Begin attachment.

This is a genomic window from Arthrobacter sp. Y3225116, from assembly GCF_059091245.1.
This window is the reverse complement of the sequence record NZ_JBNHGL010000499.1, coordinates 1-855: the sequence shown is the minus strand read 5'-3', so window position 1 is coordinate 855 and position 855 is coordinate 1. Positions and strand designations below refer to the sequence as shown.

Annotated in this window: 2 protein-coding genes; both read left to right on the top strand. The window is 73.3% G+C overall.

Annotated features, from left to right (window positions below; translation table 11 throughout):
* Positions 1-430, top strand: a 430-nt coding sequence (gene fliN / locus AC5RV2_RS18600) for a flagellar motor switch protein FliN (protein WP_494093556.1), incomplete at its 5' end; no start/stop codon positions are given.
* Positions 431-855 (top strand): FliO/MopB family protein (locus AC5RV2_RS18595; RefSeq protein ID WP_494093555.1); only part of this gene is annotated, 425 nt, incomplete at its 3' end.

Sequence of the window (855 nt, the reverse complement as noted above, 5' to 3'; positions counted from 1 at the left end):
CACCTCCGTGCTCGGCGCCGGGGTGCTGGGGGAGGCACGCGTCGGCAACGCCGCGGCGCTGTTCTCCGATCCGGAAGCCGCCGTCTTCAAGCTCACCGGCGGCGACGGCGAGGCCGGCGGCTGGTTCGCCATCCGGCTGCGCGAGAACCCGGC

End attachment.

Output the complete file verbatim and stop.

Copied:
This is a genomic window from Arthrobacter sp. Y3225116, from assembly GCF_059091245.1.
This window is the reverse complement of the sequence record NZ_JBNHGL010000499.1, coordinates 1-855: the sequence shown is the minus strand read 5'-3', so window position 1 is coordinate 855 and position 855 is coordinate 1. Positions and strand designations below refer to the sequence as shown.

Annotated in this window: 2 protein-coding genes; both read left to right on the top strand. The window is 73.3% G+C overall.

Annotated features, from left to right (window positions below; translation table 11 throughout):
* Positions 1-430, top strand: a 430-nt coding sequence (gene fliN / locus AC5RV2_RS18600) for a flagellar motor switch protein FliN (protein WP_494093556.1), incomplete at its 5' end; no start/stop codon positions are given.
* Positions 431-855 (top strand): FliO/MopB family protein (locus AC5RV2_RS18595; RefSeq protein ID WP_494093555.1); only part of this gene is annotated, 425 nt, incomplete at its 3' end.

Sequence of the window (855 nt, the reverse complement as noted above, 5' to 3'; positions counted from 1 at the left end):
CACCTCCGTGCTCGGCGCCGGGGTGCTGGGGGAGGCACGCGTCGGCAACGCCGCGGCGCTGTTCTCCGATCCGGAAGCCGCCGTCTTCAAGCTCACCGGCGGCGACGGCGAGGCCGGCGGCTGGTTCGCCATCCGGCTGCGCGAGAACCCGGC